Regarding the ability of a court to hear a challenge to an arbitrator’s jurisdiction (whether for unconscionability or any other reason), the majority expanded the exceptions to the competence-competence principle. This principle dictates that arbitrators have competence to determine their own jurisdiction. The law pre-Uber recognized two scenarios in which the Court should nevertheless decide a challenge to the arbitrator’s jurisdiction: when the challenge raises a pure question of law or a question of mixed fact and law requiring only a superficial consideration of the evidence in the record.

The majority in Uber added a third scenario: the Court may hear a challenge to arbitral jurisdiction if there is a real prospect that referring the challenge to the arbitrator would result in the challenge never being resolved, including because of the costly or inaccessible nature of arbitration.

Unconscionability

A seven-judge majority of the Supreme Court of Canada held that on the facts of this particular case, the arbitration clause was unconscionable and therefore invalid. In reaching this conclusion, the Supreme Court revisited the test for unconscionability.

The Court held that unconscionability exists when the following criteria are met:

  1. Inequality of bargaining power. Inequality occurs when one party cannot adequately protect its interests in the contracting process. There are no rigid limitations on the types of inequality that fit the description.
  2. A resulting improvident bargain. A bargain is improvident if it unduly advantages the stronger party or unduly disadvantages the more vulnerable party. The bargain should be measured at the time that the contract is formed and assessed contextually, given that an improvident bargain can take many forms.

Prior to the decision in Uber, the case law was at times inconsistent regarding whether certain factors should be essential to successfully establishing unconscionability. These factors included the following: whether the transaction was grossly unfair; whether the imbalance of bargaining power was overwhelming; and whether the stronger party intended to take advantage of a vulnerable party. According to the majority in Uber, these factors may provide strong evidence of either or both of the two elements of the test for unconscionability, but none of them are essential.

On the facts of this case, the majority found that the arbitration clause was unconscionable. There was unequal bargaining power because (i) the arbitration agreement was part of a standard form contract; and (ii) a person in Mr. Heller’s position could not be expected to understand that he would face a US$14,500-hurdle just to commence an arbitration in the event of a dispute. The majority also considered the arbitration clause to be improvident because the commencement fees would be close to Mr. Heller’s annual income and disproportionate to the size of an arbitration award that could reasonably have been foreseen at the time Mr. Heller entered into the contract with Uber.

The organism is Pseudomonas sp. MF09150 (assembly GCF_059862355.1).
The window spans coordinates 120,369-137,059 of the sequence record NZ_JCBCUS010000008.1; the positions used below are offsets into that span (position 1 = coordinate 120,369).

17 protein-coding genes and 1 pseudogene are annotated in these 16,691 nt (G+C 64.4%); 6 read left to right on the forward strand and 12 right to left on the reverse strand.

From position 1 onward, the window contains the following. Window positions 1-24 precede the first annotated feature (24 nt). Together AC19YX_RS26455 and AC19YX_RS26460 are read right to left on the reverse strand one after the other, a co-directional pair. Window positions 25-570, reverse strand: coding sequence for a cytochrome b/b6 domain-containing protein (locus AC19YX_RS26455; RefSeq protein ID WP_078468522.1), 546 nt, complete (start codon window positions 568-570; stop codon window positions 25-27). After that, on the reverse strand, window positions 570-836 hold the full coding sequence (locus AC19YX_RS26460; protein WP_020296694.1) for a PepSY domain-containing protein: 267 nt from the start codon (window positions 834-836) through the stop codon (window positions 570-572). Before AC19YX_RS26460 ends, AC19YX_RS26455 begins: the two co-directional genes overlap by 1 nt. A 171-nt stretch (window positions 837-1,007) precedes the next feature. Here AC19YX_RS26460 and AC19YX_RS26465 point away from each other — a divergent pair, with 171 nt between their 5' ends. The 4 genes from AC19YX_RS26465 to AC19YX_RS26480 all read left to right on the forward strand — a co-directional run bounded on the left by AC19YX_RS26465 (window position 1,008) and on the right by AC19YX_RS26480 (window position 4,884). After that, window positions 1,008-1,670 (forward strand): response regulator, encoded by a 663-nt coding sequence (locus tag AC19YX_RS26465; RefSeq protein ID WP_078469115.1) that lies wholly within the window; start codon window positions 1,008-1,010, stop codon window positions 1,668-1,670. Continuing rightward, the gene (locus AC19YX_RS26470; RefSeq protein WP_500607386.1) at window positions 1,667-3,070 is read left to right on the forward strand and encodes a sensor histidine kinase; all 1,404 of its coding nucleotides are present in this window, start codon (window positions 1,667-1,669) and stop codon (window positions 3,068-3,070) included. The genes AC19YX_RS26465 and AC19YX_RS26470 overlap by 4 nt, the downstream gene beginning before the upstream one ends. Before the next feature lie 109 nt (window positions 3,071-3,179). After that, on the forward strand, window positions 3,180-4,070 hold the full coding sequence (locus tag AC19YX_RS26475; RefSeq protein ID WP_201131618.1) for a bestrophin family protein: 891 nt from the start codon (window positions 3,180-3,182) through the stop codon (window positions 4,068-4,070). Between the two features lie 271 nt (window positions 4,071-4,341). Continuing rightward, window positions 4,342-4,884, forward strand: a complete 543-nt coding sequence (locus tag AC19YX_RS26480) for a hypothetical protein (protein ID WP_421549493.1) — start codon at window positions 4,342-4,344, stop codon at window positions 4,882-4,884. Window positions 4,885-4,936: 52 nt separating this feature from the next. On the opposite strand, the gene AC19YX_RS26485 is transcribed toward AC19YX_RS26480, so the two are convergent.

Notably, the majority did not endorse the Ontario Court of Appeal’s alternative holding that the arbitration clause illegally contracted out of the protections to workers afforded by the Employment Standards Act.

In concurring reasons, Justice Brown disagreed that the analysis should focus on unconscionability. He instead relied on the same factual and policy considerations described above to conclude that the arbitration clause was contrary to public policy for denying access to justice, and therefore invalid.

In a forceful dissent, Justice Côté argued that the majority’s approach is inconsistent with the principle that on a motion to stay proceedings in favour of arbitration, the Court should only engage in a superficial consideration of the evidence. Justice Côté noted that the majority’s findings regarding unconscionability would and should have required more extensive evidence than what was permitted at this early stage of the proceedings. She disagreed that the majority could properly consider Mr. Heller’s financial position, his personal characteristics, the circumstances of the formation of the contract and the likely value of his claim. She would have allowed the arbitrator to consider such challenges to the standard form contract.

Conclusion

The Court’s decision in Uber has clarified the law of unconscionability and has opened the door to potential future challenges not only to arbitration clauses but to all other clauses included in standard form contracts, which are frequently employed by companies in the digital age. The decision has set the stage for further class actions commenced by individuals who operate in the gig economy and who seek to set aside their bargains.